We lived in an apartment in Dallas. At first we were outgoing–trying to introduce ourselves to our neighbors, trying to remember their names, greeting with eye contact and smiles.
But then we noticed that we seemed to be the only ones renewing our lease. Nearly all the neighbors we met moved out ten months later.
This was deeply puzzling. We liked the complex, and the people living there seemed to like it too.
I suspect this was mostly demographic–lots of young professionals who were in transition–which meant they were highly mobile–which meant lots of turnover.
When the new people moved in, we noticed ourselves making less of an effort to get to know them. Why bother? They won’t be here in a year.
Simultaneously, I noticed something similar in my new role as a surgical nurse at the hospital. There was a certain amount of turnover–temporary staff; people moving out of the city to suburban jobs with shorter commutes; folks leaving to pursue school; etc. When I was new, I noticed that some of the veterans who had been there for decades seemed a bit aloof–not as eager to remember this newcomer’s name as I was to make friends.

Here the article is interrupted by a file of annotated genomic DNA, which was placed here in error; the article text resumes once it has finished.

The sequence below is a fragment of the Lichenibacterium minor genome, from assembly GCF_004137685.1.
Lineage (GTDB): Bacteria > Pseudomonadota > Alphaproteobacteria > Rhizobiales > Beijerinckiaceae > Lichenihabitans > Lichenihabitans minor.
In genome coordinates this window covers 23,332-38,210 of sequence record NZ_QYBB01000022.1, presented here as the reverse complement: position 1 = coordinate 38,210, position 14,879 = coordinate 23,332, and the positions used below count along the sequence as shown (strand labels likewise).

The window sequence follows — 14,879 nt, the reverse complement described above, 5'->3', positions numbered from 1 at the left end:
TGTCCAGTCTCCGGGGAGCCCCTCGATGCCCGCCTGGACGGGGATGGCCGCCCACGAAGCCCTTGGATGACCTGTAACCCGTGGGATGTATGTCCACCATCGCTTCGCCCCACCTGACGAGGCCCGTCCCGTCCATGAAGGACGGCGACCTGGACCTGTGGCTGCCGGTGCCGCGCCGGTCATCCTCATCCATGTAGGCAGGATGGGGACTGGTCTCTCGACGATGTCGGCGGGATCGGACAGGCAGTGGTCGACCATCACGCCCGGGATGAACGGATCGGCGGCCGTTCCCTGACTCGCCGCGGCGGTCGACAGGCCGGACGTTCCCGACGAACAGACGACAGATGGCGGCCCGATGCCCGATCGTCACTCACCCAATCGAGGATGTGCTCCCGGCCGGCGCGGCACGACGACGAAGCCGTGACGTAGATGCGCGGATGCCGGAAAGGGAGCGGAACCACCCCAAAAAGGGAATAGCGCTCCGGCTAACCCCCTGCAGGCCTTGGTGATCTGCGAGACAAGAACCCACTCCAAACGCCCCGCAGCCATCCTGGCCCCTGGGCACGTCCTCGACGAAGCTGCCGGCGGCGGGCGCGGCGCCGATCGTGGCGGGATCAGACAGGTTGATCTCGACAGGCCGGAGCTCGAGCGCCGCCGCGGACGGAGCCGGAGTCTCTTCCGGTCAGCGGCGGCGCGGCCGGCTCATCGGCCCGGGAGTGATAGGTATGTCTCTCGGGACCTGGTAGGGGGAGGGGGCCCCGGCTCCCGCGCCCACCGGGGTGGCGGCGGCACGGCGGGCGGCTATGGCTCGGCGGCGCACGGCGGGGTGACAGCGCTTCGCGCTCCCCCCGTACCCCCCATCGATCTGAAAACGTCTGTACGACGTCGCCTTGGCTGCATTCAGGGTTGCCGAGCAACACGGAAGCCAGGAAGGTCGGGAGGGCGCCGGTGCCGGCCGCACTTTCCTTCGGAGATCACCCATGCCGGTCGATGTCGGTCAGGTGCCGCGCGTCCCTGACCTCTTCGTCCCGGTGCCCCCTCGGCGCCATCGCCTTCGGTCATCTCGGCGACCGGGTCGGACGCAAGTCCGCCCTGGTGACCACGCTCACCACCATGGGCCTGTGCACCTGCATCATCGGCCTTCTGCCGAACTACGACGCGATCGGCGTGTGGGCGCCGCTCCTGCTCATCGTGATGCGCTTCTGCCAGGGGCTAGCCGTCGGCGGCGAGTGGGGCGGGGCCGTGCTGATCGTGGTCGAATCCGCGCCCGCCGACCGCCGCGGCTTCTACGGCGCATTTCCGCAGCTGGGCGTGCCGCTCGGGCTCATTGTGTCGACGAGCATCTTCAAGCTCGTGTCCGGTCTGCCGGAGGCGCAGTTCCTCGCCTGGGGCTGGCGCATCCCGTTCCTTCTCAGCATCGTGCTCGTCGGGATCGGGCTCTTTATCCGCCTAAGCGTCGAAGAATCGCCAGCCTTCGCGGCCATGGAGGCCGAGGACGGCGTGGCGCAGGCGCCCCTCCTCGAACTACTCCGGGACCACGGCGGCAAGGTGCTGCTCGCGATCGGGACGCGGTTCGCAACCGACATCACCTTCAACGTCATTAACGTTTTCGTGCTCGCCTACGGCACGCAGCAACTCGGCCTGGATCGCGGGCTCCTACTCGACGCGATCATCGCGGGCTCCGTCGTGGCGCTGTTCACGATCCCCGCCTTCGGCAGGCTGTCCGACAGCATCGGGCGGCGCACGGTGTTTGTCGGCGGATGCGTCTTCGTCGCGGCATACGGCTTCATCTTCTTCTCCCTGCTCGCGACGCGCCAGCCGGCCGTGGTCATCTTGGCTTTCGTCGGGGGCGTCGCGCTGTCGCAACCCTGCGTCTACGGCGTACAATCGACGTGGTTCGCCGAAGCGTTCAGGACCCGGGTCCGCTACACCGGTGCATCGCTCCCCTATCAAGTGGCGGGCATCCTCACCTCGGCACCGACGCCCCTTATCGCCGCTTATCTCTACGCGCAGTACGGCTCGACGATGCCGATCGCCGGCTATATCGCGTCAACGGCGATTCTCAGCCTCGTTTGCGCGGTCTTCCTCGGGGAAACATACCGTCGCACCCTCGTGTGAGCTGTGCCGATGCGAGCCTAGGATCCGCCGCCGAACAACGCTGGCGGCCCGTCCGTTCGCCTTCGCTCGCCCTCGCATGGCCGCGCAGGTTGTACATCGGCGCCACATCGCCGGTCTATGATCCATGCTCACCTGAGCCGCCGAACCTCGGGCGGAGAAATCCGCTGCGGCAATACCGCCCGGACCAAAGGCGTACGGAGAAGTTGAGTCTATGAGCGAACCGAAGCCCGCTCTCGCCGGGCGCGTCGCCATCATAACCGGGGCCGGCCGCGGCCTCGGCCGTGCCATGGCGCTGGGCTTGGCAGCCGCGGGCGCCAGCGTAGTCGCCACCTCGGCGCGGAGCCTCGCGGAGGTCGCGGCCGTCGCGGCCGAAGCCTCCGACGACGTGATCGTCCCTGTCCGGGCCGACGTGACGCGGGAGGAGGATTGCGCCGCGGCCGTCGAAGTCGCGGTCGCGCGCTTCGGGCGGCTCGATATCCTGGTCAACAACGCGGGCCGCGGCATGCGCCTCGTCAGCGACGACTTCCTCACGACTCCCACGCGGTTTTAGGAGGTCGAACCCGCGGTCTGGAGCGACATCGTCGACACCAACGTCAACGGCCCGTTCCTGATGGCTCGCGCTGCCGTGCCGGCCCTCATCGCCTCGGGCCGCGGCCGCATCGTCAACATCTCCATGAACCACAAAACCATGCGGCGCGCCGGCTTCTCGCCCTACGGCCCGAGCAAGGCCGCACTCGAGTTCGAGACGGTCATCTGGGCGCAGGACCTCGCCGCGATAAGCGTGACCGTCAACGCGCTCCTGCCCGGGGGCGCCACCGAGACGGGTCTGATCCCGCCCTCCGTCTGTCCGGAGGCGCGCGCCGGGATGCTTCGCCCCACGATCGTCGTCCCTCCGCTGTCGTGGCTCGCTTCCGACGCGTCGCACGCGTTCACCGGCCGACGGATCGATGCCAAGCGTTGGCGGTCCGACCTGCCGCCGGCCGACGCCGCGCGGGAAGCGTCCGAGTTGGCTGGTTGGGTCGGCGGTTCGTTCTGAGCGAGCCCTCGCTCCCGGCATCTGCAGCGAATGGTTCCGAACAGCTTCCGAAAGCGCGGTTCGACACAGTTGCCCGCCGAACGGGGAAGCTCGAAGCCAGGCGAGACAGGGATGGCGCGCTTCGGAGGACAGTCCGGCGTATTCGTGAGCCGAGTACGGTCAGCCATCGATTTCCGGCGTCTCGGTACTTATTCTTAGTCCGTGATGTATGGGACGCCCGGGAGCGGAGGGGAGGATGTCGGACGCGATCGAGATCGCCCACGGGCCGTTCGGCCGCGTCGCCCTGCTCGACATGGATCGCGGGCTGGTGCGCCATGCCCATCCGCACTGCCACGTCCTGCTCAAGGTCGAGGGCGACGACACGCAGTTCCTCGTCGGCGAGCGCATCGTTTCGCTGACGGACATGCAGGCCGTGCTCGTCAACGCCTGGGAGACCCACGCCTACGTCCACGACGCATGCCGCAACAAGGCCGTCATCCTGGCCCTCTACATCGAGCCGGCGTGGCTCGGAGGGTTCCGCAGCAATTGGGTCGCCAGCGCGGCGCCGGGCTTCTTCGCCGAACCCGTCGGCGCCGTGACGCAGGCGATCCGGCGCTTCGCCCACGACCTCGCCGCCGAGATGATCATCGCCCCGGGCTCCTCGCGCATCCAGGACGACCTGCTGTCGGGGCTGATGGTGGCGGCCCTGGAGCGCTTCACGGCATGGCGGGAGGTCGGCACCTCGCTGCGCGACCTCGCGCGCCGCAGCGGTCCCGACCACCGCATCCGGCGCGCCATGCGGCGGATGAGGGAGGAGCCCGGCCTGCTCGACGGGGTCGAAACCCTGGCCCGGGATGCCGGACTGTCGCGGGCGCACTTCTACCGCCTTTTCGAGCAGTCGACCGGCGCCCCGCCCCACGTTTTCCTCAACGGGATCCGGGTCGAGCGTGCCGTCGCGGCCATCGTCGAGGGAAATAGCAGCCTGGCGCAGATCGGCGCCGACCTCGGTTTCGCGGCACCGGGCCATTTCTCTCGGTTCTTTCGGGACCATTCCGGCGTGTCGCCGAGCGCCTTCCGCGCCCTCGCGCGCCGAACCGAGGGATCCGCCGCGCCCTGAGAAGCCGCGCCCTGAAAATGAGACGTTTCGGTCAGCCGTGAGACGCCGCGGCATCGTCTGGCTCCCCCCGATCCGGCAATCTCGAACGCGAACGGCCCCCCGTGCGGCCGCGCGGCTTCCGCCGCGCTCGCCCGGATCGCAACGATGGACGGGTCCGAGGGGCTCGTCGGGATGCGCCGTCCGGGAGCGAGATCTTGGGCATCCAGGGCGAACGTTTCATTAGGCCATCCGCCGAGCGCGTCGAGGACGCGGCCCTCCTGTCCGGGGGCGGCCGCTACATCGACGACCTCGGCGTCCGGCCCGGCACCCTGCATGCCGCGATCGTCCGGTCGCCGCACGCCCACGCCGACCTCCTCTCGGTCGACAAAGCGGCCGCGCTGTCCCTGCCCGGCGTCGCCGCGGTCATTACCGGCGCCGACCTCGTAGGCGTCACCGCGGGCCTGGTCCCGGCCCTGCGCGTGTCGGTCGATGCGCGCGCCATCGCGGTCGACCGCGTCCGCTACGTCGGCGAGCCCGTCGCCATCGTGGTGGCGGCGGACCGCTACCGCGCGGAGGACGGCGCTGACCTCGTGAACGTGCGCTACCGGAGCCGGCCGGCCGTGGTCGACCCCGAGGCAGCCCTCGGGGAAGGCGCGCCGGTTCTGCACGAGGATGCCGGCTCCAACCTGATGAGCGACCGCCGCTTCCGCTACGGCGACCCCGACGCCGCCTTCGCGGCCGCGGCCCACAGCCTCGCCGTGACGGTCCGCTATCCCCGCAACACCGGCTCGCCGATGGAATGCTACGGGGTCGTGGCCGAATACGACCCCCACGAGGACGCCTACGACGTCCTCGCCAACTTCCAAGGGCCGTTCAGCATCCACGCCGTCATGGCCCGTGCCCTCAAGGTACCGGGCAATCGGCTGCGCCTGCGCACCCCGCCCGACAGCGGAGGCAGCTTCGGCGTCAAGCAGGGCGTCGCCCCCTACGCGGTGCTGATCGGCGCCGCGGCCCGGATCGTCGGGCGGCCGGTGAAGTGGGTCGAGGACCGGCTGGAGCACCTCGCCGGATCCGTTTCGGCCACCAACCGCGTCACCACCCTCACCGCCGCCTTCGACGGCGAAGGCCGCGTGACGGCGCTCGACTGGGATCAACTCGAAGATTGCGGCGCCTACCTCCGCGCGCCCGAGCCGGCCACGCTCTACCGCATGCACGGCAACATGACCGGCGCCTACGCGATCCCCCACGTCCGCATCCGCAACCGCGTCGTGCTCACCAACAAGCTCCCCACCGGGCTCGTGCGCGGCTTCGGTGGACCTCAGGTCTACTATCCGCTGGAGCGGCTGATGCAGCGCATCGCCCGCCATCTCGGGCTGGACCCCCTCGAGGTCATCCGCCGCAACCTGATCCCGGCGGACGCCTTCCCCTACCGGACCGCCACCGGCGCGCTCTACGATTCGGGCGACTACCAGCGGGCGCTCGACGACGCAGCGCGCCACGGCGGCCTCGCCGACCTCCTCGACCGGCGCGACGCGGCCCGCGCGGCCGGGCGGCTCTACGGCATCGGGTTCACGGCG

Three years later, however, something changed. Those guarded veterans decided I was probably not temporary staff, and might be worth the work to get to know–especially if we were going to see each other everyday in the lunchroom.
First: Resist the urge to shut down your friendliness to newcomers. Sure a certain amount, maybe even a lot of folks, will move on. But you don’t know for sure who will stick around, and they will forever remember that you were early to befriend them.
Second: Don’t be discouraged if you’re not embraced right away by people who have been there for a long time. This isn’t college where relationships are on an accelerated timeline because we’re living together in dorms. It may take years before some of the veterans will know your name. In the meantime, stay warm and friendly and resist the urge to believe that something is wrong with you (or them). Likely, they’re saving their relational energy for folks who have been there for awhile. Be patient, and you’ll reap the rewards.